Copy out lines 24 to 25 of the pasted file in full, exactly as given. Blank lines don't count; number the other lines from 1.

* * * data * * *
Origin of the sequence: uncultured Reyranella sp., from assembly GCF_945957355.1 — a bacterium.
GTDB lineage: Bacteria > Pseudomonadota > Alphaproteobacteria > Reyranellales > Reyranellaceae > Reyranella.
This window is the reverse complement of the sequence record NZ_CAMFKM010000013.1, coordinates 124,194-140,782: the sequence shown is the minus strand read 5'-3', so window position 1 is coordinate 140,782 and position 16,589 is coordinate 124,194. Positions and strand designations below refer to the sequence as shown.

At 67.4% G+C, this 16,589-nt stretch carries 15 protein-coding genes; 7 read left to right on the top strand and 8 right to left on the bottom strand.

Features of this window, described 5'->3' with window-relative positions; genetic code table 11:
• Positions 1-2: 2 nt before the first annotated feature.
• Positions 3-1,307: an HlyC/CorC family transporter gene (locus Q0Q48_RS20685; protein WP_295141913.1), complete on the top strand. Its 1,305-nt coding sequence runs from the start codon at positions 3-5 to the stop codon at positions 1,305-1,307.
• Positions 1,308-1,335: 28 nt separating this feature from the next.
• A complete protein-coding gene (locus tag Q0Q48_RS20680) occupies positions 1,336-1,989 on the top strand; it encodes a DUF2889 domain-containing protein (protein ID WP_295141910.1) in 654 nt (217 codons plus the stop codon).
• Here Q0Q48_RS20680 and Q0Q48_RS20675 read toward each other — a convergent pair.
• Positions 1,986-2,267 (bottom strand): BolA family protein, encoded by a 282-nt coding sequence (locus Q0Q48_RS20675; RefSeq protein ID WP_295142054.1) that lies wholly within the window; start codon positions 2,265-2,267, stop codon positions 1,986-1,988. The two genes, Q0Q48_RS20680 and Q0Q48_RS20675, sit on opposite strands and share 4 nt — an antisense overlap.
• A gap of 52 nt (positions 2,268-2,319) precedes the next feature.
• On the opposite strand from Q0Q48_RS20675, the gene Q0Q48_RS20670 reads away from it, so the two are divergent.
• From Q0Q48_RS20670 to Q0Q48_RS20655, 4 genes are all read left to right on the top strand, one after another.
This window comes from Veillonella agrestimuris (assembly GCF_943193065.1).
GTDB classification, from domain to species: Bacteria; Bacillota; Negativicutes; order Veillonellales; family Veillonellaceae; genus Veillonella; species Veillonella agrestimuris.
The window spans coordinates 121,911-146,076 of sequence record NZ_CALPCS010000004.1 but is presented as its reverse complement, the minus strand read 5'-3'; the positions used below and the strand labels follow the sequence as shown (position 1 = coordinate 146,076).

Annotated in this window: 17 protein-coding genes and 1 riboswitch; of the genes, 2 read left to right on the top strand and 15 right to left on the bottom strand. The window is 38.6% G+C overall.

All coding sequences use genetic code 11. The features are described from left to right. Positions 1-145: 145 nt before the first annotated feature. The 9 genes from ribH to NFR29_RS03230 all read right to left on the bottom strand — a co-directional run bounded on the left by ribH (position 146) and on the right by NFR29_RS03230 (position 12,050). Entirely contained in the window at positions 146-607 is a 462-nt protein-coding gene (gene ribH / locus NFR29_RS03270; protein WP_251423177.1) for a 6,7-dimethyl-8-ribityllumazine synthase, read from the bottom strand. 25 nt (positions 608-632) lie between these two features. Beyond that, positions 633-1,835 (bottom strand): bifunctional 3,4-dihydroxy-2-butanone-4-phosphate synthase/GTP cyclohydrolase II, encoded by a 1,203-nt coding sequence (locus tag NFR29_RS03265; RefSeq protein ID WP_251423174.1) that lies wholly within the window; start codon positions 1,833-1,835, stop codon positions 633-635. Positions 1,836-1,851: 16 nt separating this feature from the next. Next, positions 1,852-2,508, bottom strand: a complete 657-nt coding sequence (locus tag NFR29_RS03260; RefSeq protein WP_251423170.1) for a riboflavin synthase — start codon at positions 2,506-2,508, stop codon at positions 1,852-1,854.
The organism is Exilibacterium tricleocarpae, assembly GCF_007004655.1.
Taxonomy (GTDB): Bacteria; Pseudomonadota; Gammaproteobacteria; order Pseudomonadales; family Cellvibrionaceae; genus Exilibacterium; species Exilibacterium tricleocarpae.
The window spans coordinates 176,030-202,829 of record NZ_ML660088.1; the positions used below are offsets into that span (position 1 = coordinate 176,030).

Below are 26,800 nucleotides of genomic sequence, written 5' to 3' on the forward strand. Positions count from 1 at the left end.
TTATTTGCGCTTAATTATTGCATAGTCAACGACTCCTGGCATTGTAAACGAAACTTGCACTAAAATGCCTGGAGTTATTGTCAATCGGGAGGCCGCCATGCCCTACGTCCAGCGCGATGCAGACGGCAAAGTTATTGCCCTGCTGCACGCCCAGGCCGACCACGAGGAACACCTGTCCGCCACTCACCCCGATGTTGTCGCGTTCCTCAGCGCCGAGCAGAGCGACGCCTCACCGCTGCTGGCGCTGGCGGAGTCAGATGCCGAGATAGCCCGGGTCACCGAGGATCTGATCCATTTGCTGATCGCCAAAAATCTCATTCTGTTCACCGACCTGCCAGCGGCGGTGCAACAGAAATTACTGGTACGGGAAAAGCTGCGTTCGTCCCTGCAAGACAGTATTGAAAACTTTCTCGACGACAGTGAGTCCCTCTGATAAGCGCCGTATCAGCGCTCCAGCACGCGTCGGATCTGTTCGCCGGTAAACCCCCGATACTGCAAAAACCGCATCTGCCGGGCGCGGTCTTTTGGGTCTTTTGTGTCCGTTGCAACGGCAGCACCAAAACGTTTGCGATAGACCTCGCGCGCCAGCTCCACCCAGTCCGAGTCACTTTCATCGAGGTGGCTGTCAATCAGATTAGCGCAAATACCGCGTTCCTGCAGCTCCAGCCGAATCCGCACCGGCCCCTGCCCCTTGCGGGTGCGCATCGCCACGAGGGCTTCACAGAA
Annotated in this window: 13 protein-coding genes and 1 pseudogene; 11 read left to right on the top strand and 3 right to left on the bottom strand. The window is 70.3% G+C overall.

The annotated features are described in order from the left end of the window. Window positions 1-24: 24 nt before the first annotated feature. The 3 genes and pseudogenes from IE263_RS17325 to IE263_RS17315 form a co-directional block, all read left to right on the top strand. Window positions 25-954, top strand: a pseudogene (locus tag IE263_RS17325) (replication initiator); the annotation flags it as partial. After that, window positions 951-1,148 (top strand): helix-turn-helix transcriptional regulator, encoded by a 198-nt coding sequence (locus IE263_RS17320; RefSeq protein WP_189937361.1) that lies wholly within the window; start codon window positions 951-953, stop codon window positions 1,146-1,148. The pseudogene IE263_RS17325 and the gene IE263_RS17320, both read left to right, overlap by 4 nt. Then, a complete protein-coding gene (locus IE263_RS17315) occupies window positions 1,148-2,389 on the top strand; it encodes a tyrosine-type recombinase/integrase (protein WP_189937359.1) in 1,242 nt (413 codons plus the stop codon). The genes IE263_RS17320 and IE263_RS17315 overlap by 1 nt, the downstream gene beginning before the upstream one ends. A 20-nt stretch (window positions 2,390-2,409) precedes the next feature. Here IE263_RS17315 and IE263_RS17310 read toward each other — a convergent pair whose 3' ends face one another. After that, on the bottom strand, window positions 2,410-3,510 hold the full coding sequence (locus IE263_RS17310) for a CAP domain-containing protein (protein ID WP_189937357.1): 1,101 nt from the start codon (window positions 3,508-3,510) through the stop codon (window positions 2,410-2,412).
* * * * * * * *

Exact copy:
TTATTTGCGCTTAATTATTGCATAGTCAACGACTCCTGGCATTGTAAACGAAACTTGCACTAAAATGCCTGGAGTTATTGTCAATCGGGAGGCCGCCATGCCCTACGTCCAGCGCGATGCAGACGGCAAAGTTATTGCCCTGCTGCACGCCCAGGCCGACCACGAGGAACACCTGTCCGCCACTCACCCCGATGTTGTCGCGTTCCTCAGCGCCGAGCAGAGCGACGCCTCACCGCTGCTGGCGCTGGCGGAGTCAGATGCCGAGATAGCCCGGGTCACCGAGGATCTGATCCATTTGCTGATCGCCAAAAATCTCATTCTGTTCACCGACCTGCCAGCGGCGGTGCAACAGAAATTACTGGTACGGGAAAAGCTGCGTTCGTCCCTGCAAGACAGTATTGAAAACTTTCTCGACGACAGTGAGTCCCTCTGATAAGCGCCGTATCAGCGCTCCAGCACGCGTCGGATCTGTTCGCCGGTAAACCCCCGATACTGCAAAAACCGCATCTGCCGGGCGCGGTCTTTTGGGTCTTTTGTGTCCGTTGCAACGGCAGCACCAAAACGTTTGCGATAGACCTCGCGCGCCAGCTCCACCCAGTCCGAGTCACTTTCATCGAGGTGGCTGTCAATCAGATTAGCGCAAATACCGCGTTCCTGCAGCTCCAGCCGAATCCGCACCGGCCCCTGCCCCTTGCGGGTGCGCATCGCCACGAGGGCTTCACAGAA
Annotated in this window: 13 protein-coding genes and 1 pseudogene; 11 read left to right on the top strand and 3 right to left on the bottom strand. The window is 70.3% G+C overall.